A very interesting case study explains this analogy beautifully. Narayana Hrudayalaya (NH) is a chain of multi-speciality hospitals providing cutting edge cardiac care with centres in twelve different locations in India. As NH specialises in cardiac care, the Coronary Artery Bypass Graft, popularly known as CABG, is also performed at the hospital. This surgery approximately costs around $40,000 in any private hospital in the USA. Even in India, the cost of this surgery is very high. But NH is able to perform this surgery for free or for minimal cost to the poorest of people. It charges around $3,500 to people who can easily pay for this surgery, a price that is still way cheaper than what the other private hospitals charge. The same surgery is offered at a minimal cost or zero cost to the others depending upon their capacity to pay. The breakeven cost for this surgery is around $3,000 at NH. The patients who have the capacity pay the extra $500 cover the costs for the ones who cannot pay anything or who pay substantially less. By adopting this extremely effective cross-subsidy model, NH connects the needy to the best doctors and surgeons and thus fills a major institutional void in the area.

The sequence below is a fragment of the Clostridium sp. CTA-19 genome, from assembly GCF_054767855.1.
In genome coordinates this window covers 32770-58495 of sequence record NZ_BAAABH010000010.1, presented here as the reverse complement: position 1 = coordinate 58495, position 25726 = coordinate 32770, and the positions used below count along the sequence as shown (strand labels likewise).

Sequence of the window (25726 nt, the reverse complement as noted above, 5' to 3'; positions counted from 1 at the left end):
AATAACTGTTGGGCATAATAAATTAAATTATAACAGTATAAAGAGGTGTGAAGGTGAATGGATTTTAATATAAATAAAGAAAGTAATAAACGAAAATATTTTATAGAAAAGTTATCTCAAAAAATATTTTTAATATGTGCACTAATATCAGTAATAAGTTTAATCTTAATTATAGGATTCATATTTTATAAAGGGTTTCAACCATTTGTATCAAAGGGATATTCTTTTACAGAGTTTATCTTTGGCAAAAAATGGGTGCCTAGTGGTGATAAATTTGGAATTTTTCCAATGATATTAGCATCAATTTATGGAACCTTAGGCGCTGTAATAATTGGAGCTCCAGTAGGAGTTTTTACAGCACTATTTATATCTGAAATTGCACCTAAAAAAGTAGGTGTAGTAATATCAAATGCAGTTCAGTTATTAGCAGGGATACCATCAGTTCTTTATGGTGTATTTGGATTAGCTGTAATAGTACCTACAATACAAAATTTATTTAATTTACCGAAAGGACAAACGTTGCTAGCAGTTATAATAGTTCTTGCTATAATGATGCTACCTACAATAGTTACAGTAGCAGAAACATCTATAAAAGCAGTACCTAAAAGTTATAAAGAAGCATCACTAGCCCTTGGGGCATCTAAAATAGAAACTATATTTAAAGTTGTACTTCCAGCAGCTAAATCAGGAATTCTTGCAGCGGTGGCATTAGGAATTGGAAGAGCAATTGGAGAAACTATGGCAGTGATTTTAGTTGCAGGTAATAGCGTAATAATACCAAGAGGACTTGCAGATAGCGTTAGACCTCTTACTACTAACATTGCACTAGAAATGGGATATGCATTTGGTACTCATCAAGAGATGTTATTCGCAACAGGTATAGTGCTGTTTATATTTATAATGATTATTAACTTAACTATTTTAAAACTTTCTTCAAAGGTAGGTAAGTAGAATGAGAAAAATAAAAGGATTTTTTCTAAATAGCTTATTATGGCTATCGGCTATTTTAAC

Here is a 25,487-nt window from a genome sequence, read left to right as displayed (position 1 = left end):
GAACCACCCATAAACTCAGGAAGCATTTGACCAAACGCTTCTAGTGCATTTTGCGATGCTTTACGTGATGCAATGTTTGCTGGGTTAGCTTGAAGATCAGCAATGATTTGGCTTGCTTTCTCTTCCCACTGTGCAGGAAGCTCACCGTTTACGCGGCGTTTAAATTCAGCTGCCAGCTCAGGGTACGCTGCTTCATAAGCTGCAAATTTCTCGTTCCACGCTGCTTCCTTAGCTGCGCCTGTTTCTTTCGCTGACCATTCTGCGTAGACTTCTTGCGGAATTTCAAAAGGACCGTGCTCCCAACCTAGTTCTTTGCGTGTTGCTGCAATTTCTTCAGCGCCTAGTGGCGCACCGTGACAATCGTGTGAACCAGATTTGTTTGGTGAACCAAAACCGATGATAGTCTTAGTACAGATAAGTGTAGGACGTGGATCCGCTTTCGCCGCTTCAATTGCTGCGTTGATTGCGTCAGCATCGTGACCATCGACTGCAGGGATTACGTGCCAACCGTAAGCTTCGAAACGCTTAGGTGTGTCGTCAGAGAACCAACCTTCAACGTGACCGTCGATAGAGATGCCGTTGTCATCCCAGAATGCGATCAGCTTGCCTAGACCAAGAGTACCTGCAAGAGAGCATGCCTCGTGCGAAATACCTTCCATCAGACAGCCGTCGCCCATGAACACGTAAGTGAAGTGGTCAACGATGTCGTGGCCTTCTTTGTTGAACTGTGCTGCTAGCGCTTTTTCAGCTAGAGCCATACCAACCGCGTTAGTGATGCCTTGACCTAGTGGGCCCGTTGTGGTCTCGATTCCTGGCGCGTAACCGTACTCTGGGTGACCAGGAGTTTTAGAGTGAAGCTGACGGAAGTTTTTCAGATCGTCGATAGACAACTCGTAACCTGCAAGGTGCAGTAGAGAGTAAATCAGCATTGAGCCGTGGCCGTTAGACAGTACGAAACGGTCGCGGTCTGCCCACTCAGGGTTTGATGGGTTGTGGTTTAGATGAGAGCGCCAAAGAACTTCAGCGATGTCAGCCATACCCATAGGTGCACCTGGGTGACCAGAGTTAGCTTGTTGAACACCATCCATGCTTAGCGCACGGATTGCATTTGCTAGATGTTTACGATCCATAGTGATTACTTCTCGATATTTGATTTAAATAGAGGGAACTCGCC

Before finding solutions to these institutional voids, we must first learn to identify them in the context of the Coronavirus pandemic. Let us take the example of a person of modest means who needs to visit a healthcare centre to be tested for Covid-19. However, owing to his geographical location, lack of transportation in the lockdown period, nature of work and its constraints or any other reason, he or she may not be able to visit the nearest clinic. The difficulty this patient faces in this case is because of the existence of a deficiency, a void, which prevents him from obtaining a service i.e. ‘a test for Covid 19’. This then can be viewed as a case of “institutional void. It is, therefore, extremely essential that such a void is filled so that the patient can avail healthcare services without worrying about the other implications. An ideal solution to fill this void would be to develop better infrastructure of healthcare facilities, establish a transport system which specifically caters to such patients in order to help them reach the nearest hospital or clinic for testing and provide treatment at the cheapest possible price.